New fabs being built for analog, power semiconductors

Article By : Majeed Ahmad

Analog, power, and RF semiconductors ship in high volumes and are good enough to keep a 300-mm fab busy at a cost-effective production level.

Analog ICs are commonly produced on mature nodes such as 130-nm, 90-nm and 65-nm processes, so they don’t get a lot of press like their digital counterparts, constantly striving for smaller and slicker process nodes. That, however, doesn’t undermine the crucial importance of analog, power, and RF semiconductor devices.

Especially when several new fabs are being built to fabricate analog and power semiconductors. Here, it’s important to note that large-size power transistors are still small compared to the die sizes of ICs, and they ship in high volumes. So, these power semiconductors are good enough to keep a 300-mm fab busy at a cost-effective production level.

Among the 10 300-mm fabs scheduled to begin operations in 2022, two will be focused on producing non-IC products like power semiconductors. One is a CR Micro fab in Chongqing, China for power semiconductors, and the other fab in Xiamen, China, owned by Silan Microelectronics, will produce power discretes and sensors.

Beyond Asia, analog and mixed-signal fab buildup continues to take shape in Europe and the United States. For instance, in summer 2021, STMicroelectronics inked a deal with specialty fab Tower Semiconductor to share one-third of its under-construction 300-mm fab in Agrate, Italy.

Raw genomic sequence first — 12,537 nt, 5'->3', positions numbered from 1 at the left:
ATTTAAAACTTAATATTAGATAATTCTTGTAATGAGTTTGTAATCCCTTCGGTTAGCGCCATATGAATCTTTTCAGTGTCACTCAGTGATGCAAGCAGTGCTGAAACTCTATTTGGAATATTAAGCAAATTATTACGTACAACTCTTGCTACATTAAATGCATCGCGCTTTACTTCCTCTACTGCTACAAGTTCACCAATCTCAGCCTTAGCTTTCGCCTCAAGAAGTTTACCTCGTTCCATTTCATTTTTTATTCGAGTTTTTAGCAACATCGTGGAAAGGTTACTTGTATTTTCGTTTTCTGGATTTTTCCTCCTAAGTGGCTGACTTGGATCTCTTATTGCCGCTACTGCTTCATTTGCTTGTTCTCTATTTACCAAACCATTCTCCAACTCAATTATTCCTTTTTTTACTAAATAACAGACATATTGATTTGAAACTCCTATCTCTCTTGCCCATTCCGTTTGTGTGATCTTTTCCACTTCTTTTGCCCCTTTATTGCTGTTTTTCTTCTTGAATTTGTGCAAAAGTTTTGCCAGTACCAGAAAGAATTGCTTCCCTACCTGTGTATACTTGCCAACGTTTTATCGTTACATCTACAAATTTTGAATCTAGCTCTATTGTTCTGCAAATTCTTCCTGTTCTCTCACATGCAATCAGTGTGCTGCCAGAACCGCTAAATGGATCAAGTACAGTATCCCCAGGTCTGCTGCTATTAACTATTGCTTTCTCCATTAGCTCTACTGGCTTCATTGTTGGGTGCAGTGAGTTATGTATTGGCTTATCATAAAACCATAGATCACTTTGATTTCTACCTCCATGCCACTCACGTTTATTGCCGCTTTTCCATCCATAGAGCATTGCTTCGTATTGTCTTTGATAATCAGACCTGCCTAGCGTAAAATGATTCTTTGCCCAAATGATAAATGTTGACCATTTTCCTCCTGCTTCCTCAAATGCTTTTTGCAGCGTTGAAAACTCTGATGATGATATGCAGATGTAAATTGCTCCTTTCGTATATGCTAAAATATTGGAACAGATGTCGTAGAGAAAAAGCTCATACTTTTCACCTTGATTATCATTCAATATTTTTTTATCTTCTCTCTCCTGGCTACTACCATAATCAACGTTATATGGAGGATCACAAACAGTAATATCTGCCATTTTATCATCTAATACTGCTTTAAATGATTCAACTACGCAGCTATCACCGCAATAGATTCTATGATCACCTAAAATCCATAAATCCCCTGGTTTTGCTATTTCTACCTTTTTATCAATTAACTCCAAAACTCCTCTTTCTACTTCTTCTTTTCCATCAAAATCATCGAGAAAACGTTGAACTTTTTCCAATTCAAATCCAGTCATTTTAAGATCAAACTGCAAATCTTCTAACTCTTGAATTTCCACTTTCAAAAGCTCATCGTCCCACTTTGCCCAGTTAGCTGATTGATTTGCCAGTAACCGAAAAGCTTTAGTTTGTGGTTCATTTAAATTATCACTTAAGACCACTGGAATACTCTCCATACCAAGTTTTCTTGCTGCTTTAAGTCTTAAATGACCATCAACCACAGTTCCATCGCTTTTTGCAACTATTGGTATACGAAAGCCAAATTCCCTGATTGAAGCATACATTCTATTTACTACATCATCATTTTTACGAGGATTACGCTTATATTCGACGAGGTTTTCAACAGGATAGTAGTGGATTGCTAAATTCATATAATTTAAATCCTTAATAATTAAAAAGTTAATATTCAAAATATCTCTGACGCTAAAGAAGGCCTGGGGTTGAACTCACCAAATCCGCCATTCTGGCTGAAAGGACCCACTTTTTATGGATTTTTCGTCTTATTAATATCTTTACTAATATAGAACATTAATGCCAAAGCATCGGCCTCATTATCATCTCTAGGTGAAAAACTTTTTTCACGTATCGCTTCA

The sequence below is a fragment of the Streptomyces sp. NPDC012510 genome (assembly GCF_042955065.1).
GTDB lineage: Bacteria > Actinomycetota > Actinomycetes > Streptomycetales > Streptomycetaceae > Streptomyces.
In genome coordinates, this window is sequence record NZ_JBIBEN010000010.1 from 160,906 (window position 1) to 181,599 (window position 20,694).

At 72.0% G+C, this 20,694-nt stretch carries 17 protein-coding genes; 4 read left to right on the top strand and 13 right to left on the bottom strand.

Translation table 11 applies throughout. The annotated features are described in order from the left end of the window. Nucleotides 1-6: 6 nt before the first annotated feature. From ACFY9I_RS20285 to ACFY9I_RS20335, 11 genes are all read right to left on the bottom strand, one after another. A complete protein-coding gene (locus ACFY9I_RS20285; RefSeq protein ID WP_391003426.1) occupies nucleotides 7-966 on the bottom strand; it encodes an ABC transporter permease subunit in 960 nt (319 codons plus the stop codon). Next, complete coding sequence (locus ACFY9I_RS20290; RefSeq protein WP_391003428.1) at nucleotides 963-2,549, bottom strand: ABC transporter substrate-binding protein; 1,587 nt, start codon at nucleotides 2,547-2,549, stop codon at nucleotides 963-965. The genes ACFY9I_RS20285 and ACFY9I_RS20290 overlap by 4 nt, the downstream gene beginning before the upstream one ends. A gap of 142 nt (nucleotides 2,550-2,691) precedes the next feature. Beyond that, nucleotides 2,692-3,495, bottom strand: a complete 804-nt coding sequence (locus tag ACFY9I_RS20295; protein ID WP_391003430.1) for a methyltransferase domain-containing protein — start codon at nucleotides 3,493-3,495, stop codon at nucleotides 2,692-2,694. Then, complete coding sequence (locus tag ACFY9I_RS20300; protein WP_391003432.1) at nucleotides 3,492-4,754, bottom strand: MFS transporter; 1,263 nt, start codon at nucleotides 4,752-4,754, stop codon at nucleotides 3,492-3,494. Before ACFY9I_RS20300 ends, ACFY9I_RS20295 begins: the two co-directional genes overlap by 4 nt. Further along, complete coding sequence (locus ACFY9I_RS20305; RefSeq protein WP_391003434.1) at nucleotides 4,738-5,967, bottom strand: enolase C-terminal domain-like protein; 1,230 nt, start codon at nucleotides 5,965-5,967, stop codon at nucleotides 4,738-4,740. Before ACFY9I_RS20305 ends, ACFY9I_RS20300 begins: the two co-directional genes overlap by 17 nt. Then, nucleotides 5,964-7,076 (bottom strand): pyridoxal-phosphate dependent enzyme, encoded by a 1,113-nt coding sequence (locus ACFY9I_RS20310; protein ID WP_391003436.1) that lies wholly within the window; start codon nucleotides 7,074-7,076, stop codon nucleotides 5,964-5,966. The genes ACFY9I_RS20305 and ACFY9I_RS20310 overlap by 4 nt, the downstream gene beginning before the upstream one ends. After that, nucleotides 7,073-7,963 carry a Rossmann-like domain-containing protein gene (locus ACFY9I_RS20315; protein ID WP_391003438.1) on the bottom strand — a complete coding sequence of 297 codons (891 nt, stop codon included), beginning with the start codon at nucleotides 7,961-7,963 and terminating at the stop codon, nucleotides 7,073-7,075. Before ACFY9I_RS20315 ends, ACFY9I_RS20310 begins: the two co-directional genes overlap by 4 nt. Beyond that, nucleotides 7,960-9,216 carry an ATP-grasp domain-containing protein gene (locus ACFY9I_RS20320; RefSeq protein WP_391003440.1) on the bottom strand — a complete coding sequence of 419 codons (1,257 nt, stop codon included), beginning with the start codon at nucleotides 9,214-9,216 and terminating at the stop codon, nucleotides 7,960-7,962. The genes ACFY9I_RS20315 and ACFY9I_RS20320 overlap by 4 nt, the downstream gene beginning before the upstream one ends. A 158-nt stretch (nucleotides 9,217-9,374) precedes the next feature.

Figure 1 STMicroelectronics and Tower Semiconductor will share the cleanroom space as well as the facility infrastructure and Tower will install its own equipment in one third of the total space.

The Israel-based Tower’s personnel will share the cleanroom of ST’s R3 fab when it goes into production in the second half of 2022 for analog, power, and RF manufacturing processes. What will be interesting to note is how Tower’s new owner, Intel, executes this fab sharing arrangement with ST.

Another notable fab buildup is Texas Instruments’ RFAB2 facility for manufacturing analog devices; it’s aiming to double the wafer capacity at the company’s Richardson site. It’s especially noteworthy because TI vowed to increase the capital spending for 2021 with 279% more spent than in 2020.

Figure 2 RFAB2 in Richardson, Texas is expected to start production in the second half of 2022.

These IC manufacturing activities show that analog and mixed-signal chips, like the rest of the semiconductor industry, will have significant wafer starts in 2022 and the years beyond.

This article was originally published on Planet Analog.

Majeed Ahmad, Editor-in-Chief of EDN and Planet Analog, has covered the electronics design industry for more than two decades.

 

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